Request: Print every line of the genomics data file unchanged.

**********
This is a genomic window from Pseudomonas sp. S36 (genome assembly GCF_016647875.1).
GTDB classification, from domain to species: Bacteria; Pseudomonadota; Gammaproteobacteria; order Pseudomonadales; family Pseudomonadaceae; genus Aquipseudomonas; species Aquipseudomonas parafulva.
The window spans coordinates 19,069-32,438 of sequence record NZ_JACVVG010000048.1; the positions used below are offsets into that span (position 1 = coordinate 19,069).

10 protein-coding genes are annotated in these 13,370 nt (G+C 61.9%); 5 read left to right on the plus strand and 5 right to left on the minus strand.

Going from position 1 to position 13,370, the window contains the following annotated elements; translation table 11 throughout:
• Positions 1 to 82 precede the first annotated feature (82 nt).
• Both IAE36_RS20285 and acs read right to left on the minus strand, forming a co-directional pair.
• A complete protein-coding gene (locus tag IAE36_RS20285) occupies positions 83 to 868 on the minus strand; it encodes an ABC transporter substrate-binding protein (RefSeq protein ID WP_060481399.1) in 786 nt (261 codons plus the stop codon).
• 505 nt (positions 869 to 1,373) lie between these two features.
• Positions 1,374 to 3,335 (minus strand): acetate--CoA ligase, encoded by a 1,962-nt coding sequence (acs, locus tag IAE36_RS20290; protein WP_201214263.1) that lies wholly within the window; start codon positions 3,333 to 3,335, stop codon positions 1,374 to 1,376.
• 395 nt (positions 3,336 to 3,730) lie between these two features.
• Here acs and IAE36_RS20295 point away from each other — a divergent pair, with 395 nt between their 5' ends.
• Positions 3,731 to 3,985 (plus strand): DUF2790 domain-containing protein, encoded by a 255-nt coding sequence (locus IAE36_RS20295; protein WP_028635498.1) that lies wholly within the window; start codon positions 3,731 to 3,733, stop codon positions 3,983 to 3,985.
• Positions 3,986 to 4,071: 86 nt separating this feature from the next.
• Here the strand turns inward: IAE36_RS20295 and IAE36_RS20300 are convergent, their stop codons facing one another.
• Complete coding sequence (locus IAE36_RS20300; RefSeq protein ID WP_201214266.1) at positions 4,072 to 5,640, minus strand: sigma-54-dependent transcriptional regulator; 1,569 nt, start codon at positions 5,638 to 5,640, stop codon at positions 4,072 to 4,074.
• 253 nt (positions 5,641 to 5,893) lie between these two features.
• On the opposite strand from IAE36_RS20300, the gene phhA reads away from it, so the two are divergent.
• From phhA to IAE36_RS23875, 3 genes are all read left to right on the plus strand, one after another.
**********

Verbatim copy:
This is a genomic window from Pseudomonas sp. S36 (genome assembly GCF_016647875.1).
GTDB classification, from domain to species: Bacteria; Pseudomonadota; Gammaproteobacteria; order Pseudomonadales; family Pseudomonadaceae; genus Aquipseudomonas; species Aquipseudomonas parafulva.
The window spans coordinates 19,069-32,438 of sequence record NZ_JACVVG010000048.1; the positions used below are offsets into that span (position 1 = coordinate 19,069).

10 protein-coding genes are annotated in these 13,370 nt (G+C 61.9%); 5 read left to right on the plus strand and 5 right to left on the minus strand.

Going from position 1 to position 13,370, the window contains the following annotated elements; translation table 11 throughout:
• Positions 1 to 82 precede the first annotated feature (82 nt).
• Both IAE36_RS20285 and acs read right to left on the minus strand, forming a co-directional pair.
• A complete protein-coding gene (locus tag IAE36_RS20285) occupies positions 83 to 868 on the minus strand; it encodes an ABC transporter substrate-binding protein (RefSeq protein ID WP_060481399.1) in 786 nt (261 codons plus the stop codon).
• 505 nt (positions 869 to 1,373) lie between these two features.
• Positions 1,374 to 3,335 (minus strand): acetate--CoA ligase, encoded by a 1,962-nt coding sequence (acs, locus tag IAE36_RS20290; protein WP_201214263.1) that lies wholly within the window; start codon positions 3,333 to 3,335, stop codon positions 1,374 to 1,376.
• 395 nt (positions 3,336 to 3,730) lie between these two features.
• Here acs and IAE36_RS20295 point away from each other — a divergent pair, with 395 nt between their 5' ends.
• Positions 3,731 to 3,985 (plus strand): DUF2790 domain-containing protein, encoded by a 255-nt coding sequence (locus IAE36_RS20295; protein WP_028635498.1) that lies wholly within the window; start codon positions 3,731 to 3,733, stop codon positions 3,983 to 3,985.
• Positions 3,986 to 4,071: 86 nt separating this feature from the next.
• Here the strand turns inward: IAE36_RS20295 and IAE36_RS20300 are convergent, their stop codons facing one another.
• Complete coding sequence (locus IAE36_RS20300; RefSeq protein ID WP_201214266.1) at positions 4,072 to 5,640, minus strand: sigma-54-dependent transcriptional regulator; 1,569 nt, start codon at positions 5,638 to 5,640, stop codon at positions 4,072 to 4,074.
• 253 nt (positions 5,641 to 5,893) lie between these two features.
• On the opposite strand from IAE36_RS20300, the gene phhA reads away from it, so the two are divergent.
• From phhA to IAE36_RS23875, 3 genes are all read left to right on the plus strand, one after another.